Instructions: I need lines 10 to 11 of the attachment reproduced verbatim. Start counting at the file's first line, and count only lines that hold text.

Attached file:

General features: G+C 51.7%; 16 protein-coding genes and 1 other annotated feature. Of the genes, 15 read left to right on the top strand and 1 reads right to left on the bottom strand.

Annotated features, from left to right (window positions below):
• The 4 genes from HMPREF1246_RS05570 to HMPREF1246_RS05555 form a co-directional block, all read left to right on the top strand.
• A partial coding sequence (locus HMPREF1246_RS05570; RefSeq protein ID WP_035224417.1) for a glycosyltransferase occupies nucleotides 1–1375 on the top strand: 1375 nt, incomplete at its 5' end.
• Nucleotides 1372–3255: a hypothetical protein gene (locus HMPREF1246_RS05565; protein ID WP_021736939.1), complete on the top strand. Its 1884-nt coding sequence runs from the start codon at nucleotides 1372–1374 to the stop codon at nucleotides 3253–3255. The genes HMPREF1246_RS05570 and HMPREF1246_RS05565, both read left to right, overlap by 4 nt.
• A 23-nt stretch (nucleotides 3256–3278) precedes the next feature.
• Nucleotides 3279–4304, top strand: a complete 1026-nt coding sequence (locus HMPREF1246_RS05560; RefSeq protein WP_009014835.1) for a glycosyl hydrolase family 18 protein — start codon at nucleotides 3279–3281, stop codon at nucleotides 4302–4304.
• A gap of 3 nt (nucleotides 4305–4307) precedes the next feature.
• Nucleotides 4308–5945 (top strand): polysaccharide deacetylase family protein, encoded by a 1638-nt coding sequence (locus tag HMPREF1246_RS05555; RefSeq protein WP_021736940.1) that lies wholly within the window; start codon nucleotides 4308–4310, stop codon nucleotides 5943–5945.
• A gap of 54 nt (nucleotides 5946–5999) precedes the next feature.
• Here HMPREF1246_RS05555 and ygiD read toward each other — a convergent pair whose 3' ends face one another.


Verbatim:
• A gap of 54 nt (nucleotides 5946–5999) precedes the next feature.
• Here HMPREF1246_RS05555 and ygiD read toward each other — a convergent pair whose 3' ends face one another.